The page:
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5 Tragic Reasons Why the World's Largest Theme Park Stands Abandoned in Ohio

So that’s it. After 120 years of history, Geauga Lake crashed and burned in seven, with Wildwater Kingdom following closely behind. The new millennium and the Six Flags Ohio moniker were the beginning of the end for the little Ohio park. What exactly went wrong? Keeping in mind that Geauga Lake’s downfall and closure are the result (and the blame) of many, many people and ideas and strategies, here are a few guesses.

1. Over-expansion

Definitely the number one culprit, Six Flags's idea to supercharge the park was not an altruistic one. Original plans called for an aggressive expansion of Six Flags Kentucky Kingdom in Louisville. The park’s major competitor, Paramount’s Kings Island, launched a pre-emptive strike to combat that expansion by investing $40 million of their own into a new land and three new headlining rides. (To give you a sense of the time frame, one of those headlining rides was 2000's disastrous Son of Beast, the subject of its own Lost Legends entry.) Six Flags relented and left the Kentucky park to wither, instead shifting investment to their new Ohio venture, installing four major coasters in two years...

The idea was not to gift Northeast Ohio with investment. Plain and simple: it was to defeat Cedar Point. The reigning coaster capital of the world was decidedly ahead in the arms race of the era (now remembered as the Coaster Wars), and Six Flags sought to combat that with Worlds of Adventure. The influx of coasters might’ve evened out the statistics, but the artificial growth spurt put the park way in the red. It was a big risk to hope that the investment would be worth it.

In the end, we can begrudgingly admit that Cedar Fair was actually doing the right thing by paring the park back down to a local family park instead of clinging on to mega-destination dreams. It just didn’t read that way to locals who watched the company move in like vultures and pick the place apart while Cedar Point flourished. And then they went and ruined any goodwill by closing it altogether, as if no park of any size could reasonably exist there despite 120 years of history saying otherwise.

2. Bigger is not better

Different from over-expansion, we’re talking here about the sheer massive size of Worlds of Adventure. At about 700 acres altogether, the mega-park was literally created by building a bridge between a full-sized Six Flags and a full-sized SeaWorld. Consider the scope of it: Disneyland Park is about 70 acres (or one-tenth the size) while the garganuan Animal Kingdom is 500 (including the giant safari area traversed by truck.) Conceptually, it was brilliant and kind of incredible. But the reality of walking around the park was staggering. Consider also that creating one theme park out of two meant that Worlds of Adventure had two massive parking lots. Two main entrances. Two Guest Service centers. Two lost-and-founds. Two main gift shops. Two everything. It was not unusual for guests to end their day exhausted and find themselves in the wrong parking lot on the wrong side of the property.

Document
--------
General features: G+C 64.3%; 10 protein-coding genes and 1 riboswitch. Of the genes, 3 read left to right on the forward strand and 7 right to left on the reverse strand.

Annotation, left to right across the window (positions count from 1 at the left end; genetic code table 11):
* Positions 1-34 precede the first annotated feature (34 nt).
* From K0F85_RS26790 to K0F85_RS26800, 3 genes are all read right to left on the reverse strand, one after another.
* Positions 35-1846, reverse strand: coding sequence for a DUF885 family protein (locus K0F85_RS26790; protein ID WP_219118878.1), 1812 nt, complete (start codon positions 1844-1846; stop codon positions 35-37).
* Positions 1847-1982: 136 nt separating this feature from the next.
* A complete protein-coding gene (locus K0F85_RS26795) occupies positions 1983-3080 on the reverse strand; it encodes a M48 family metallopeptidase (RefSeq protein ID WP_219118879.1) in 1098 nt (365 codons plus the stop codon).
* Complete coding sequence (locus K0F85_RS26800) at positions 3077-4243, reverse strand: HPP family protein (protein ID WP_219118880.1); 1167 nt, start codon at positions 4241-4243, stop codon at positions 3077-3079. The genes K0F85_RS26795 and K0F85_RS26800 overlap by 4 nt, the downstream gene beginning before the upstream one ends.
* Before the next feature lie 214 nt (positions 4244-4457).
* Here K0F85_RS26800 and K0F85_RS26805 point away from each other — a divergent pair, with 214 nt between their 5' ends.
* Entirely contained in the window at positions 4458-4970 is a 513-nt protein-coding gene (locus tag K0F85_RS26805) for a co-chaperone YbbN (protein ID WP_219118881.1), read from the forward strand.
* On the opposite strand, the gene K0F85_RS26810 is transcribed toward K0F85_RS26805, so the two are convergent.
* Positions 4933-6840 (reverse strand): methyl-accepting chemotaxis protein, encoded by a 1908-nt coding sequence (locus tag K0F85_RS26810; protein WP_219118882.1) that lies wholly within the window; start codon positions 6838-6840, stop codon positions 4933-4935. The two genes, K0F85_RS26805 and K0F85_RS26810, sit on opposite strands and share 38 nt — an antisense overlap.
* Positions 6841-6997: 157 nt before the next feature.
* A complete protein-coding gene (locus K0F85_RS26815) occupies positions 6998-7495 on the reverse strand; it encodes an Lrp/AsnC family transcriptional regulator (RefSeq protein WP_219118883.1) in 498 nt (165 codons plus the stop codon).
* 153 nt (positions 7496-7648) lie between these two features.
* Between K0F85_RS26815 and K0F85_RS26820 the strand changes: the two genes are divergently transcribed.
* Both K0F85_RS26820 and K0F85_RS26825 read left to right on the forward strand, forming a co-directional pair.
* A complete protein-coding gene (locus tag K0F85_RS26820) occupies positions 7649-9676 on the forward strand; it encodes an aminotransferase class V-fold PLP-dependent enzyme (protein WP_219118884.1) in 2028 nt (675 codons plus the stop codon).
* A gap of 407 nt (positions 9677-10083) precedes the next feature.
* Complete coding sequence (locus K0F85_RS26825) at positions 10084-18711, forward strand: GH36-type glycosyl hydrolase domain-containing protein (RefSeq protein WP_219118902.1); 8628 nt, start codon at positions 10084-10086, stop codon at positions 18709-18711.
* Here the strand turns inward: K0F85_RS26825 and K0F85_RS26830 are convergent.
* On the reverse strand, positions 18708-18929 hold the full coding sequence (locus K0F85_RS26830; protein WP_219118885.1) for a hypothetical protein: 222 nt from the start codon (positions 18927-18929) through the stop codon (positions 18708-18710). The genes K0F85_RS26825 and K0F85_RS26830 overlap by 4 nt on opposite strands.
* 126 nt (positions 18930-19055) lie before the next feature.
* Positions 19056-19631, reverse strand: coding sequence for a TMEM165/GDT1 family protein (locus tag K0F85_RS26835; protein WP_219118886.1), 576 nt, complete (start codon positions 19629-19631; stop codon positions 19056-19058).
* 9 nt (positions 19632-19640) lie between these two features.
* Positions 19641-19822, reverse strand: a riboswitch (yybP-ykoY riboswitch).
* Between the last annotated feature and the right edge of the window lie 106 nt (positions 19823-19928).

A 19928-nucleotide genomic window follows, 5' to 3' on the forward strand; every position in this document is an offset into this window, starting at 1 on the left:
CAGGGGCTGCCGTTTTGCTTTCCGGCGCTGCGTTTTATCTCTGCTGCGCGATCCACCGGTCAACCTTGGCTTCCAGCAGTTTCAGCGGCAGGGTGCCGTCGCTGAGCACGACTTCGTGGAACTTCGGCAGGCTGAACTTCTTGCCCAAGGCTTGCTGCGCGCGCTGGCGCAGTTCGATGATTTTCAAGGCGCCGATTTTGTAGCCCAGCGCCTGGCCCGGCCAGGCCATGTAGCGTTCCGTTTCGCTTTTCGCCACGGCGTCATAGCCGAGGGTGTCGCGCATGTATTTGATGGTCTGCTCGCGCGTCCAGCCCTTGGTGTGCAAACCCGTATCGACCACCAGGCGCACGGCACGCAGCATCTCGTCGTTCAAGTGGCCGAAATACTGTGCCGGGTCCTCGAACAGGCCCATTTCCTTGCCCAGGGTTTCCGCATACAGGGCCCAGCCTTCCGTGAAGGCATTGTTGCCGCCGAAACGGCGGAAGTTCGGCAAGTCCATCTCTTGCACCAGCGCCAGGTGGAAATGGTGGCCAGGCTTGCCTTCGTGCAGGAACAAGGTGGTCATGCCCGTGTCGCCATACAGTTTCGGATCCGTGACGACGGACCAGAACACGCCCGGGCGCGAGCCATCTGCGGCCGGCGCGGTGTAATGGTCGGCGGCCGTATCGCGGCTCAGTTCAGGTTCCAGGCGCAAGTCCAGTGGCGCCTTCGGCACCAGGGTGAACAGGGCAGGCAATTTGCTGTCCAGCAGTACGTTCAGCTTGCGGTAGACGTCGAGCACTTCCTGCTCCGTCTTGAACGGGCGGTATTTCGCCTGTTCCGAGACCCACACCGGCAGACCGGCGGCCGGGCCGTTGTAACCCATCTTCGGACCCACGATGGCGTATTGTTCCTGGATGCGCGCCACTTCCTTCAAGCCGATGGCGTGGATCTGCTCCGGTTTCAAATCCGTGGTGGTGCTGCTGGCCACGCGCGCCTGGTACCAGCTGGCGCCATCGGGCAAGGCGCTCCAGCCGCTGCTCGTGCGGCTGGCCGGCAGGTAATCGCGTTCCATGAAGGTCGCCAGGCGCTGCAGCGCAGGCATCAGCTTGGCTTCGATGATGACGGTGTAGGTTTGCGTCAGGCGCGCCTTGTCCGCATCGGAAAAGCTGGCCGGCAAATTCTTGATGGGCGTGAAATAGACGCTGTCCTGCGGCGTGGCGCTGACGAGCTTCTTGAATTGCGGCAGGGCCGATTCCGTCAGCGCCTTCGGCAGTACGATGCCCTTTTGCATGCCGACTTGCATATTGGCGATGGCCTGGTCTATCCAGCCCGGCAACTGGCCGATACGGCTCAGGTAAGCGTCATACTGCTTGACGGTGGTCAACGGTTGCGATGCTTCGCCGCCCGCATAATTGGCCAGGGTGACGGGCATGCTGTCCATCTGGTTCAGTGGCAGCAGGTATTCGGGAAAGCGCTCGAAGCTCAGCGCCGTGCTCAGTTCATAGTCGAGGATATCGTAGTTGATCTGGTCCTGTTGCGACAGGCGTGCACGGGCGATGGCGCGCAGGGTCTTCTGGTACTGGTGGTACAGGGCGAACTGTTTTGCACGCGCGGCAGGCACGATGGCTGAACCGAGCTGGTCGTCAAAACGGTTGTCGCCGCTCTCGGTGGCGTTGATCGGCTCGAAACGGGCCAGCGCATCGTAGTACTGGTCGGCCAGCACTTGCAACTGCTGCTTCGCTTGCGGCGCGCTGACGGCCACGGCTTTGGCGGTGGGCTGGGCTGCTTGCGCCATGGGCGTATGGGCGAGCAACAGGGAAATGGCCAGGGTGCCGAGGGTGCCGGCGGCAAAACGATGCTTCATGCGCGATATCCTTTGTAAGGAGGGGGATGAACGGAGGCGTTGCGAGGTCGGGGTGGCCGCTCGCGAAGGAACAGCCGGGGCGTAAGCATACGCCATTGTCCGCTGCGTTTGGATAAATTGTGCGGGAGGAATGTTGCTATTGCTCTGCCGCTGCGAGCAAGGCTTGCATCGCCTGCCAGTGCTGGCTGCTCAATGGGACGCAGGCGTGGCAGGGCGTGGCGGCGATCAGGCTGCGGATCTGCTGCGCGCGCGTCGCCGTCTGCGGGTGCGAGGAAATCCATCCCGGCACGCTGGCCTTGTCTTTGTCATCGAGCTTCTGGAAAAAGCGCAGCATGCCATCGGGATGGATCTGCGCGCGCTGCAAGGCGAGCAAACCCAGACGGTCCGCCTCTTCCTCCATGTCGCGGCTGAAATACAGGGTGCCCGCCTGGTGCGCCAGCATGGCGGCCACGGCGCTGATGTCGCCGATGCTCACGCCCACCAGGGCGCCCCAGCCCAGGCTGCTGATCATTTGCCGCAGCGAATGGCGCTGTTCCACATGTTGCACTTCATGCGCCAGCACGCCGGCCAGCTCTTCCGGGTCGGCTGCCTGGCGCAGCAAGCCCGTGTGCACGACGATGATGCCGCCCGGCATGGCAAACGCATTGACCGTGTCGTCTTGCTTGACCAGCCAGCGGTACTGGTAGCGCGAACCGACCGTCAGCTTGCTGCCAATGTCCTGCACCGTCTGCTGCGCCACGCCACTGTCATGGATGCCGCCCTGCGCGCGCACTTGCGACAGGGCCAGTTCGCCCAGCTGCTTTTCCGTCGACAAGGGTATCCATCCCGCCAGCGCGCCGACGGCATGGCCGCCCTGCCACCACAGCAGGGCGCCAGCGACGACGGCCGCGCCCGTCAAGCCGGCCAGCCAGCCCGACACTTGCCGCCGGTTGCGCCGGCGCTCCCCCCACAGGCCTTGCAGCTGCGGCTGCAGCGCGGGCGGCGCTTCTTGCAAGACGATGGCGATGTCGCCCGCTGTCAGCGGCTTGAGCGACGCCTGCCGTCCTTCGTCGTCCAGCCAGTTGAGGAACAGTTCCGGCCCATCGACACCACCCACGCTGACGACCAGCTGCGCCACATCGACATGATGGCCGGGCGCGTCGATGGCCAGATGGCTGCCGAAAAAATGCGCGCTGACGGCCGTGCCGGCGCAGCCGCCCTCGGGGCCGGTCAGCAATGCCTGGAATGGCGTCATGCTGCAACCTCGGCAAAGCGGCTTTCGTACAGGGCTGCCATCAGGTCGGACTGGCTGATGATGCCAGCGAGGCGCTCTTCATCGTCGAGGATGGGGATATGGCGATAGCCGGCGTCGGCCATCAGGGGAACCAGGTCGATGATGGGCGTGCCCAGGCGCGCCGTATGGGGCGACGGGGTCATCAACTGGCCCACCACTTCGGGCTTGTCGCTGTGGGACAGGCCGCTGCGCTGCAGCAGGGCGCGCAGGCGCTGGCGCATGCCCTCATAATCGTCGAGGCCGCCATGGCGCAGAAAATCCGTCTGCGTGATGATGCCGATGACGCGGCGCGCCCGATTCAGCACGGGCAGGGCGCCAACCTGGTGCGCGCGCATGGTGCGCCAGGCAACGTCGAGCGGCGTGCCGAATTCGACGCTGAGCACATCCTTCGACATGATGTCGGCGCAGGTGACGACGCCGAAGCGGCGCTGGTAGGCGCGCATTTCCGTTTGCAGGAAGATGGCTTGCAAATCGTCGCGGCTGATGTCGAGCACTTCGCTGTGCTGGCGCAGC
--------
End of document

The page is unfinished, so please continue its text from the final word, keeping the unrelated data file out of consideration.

And even if the park’s physical property doubled, it did not double the park’s infrastructure. Two local parks might combine to a mega-park on paper, but their facilities don’t. Restrooms and restaurants and internal facilities and queues and pathways were built for local crowds. Six Flags begged for crowd levels to rival Cedar Point's, and they got them! The massive groups that descended on Worlds of Adventure in its first years were simply more than either park was meant to handle, overwhelming the infrastructure. Cramped, crowded, and unprepared. Those were the words used to describe Worlds of Adventure’s premiere seasons. There wasn’t enough of anything, and everything was too small.

3. Six Flags’ management

Six Flags in the early 2000s was much different than the Six Flags of today. Concentrated on coasters and not much else, Six Flags parks at that time were infamous: poorly maintained, poorly staffed by poorly prepared employees, and poorly run. On a corporate level, it was all about massive rides. Six Flags did exactly as expected of them by pushing four massive coasters into what had been a charming family park of mild thrills. And there they stopped. In their effort to compete with Cedar Point, they forgot just about everything else that a winning park needs. A de facto policy of the company at the time was, “Build it and they will come.” And they did come to see the new spectacular park near Cleveland. Trouble is, they didn’t come back.